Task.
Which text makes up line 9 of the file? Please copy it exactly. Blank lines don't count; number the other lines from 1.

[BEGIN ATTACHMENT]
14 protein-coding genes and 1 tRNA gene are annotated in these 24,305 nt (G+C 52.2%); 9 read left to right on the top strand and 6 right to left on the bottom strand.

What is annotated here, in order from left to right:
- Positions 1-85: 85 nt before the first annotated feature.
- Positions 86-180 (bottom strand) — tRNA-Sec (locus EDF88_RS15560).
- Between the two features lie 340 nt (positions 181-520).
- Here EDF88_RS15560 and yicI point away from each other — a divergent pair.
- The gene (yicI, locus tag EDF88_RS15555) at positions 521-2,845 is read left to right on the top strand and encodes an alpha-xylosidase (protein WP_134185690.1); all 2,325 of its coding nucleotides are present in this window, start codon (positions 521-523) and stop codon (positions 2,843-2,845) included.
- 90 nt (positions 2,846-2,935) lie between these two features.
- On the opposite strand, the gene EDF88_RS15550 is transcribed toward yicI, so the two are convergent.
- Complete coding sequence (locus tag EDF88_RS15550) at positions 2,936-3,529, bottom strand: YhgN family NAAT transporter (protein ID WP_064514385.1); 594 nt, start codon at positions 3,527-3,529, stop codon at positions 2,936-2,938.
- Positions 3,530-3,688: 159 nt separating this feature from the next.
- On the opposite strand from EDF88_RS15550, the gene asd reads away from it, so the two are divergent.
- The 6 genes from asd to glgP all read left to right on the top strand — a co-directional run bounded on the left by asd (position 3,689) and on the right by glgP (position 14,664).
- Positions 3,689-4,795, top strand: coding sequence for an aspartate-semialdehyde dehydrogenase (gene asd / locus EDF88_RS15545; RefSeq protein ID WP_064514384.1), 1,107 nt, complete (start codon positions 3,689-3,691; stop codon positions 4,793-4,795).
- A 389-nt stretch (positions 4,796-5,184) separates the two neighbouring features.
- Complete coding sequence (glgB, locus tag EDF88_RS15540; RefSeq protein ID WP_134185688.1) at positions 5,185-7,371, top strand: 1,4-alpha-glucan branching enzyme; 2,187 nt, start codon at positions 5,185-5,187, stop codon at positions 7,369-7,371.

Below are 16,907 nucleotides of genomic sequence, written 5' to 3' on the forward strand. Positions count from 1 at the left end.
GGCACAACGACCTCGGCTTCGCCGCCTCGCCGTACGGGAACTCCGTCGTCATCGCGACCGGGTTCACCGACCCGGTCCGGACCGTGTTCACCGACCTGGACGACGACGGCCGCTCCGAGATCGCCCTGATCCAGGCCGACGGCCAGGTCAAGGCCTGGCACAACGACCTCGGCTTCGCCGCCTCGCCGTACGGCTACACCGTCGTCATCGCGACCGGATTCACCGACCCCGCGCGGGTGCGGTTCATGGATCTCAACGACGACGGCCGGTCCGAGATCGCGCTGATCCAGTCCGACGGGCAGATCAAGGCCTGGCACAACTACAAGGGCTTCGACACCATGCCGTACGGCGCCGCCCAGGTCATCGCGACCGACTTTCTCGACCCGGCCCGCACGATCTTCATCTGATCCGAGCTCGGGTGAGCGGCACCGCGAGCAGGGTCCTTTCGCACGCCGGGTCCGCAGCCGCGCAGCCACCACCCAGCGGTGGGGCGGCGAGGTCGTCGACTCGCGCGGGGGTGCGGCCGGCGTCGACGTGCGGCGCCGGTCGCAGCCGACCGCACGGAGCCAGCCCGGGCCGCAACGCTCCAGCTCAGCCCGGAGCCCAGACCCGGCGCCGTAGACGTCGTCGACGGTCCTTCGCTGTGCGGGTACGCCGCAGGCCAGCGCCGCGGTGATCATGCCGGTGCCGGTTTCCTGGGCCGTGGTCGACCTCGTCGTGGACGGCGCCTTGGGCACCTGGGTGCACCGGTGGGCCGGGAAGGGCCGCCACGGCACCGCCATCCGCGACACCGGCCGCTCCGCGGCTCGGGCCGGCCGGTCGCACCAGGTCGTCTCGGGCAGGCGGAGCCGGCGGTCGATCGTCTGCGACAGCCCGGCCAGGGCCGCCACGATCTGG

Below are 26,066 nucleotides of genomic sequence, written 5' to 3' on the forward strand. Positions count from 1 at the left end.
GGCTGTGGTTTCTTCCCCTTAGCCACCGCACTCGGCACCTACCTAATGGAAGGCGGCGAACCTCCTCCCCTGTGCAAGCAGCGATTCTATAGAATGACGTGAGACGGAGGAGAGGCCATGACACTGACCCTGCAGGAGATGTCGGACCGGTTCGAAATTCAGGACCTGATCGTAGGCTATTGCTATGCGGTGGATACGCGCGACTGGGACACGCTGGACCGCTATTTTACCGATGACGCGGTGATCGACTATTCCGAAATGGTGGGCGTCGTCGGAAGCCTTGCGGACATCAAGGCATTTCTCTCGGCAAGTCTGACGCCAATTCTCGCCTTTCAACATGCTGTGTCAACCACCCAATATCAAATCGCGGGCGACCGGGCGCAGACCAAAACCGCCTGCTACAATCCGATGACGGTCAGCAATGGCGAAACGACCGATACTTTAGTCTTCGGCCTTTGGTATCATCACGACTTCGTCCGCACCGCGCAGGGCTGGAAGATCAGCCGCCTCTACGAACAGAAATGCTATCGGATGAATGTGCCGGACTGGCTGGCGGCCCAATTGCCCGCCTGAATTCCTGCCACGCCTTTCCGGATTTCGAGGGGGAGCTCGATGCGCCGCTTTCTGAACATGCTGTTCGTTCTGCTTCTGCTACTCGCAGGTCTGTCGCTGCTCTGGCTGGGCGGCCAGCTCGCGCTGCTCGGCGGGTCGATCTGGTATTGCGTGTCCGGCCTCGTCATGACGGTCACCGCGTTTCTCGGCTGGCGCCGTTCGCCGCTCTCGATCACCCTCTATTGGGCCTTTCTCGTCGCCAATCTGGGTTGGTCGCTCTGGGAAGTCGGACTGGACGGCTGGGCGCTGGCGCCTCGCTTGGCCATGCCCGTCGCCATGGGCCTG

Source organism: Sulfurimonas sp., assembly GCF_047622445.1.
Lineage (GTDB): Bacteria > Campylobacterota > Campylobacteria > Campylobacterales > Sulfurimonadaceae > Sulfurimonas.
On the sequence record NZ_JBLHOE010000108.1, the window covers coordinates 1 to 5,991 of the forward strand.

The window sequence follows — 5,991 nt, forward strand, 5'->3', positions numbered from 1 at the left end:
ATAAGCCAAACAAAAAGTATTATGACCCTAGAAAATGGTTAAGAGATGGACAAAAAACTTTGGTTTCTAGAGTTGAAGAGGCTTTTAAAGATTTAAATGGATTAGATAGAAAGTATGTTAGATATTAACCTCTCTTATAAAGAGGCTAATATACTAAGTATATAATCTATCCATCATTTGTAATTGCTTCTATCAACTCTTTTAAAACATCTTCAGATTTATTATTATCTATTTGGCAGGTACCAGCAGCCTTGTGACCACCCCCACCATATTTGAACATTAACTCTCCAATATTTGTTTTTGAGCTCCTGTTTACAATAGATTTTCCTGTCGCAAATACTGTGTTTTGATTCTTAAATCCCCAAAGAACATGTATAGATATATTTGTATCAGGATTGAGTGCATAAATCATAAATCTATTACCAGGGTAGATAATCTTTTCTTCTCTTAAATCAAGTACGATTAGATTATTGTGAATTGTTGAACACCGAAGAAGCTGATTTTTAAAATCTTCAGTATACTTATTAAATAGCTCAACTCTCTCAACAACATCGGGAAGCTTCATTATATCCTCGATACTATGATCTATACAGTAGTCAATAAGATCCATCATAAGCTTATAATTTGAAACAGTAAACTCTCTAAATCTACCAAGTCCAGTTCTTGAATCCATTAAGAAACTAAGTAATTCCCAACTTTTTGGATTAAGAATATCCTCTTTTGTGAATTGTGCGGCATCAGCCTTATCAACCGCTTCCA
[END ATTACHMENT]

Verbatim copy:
- On the opposite strand, the gene EDF88_RS15550 is transcribed toward yicI, so the two are convergent.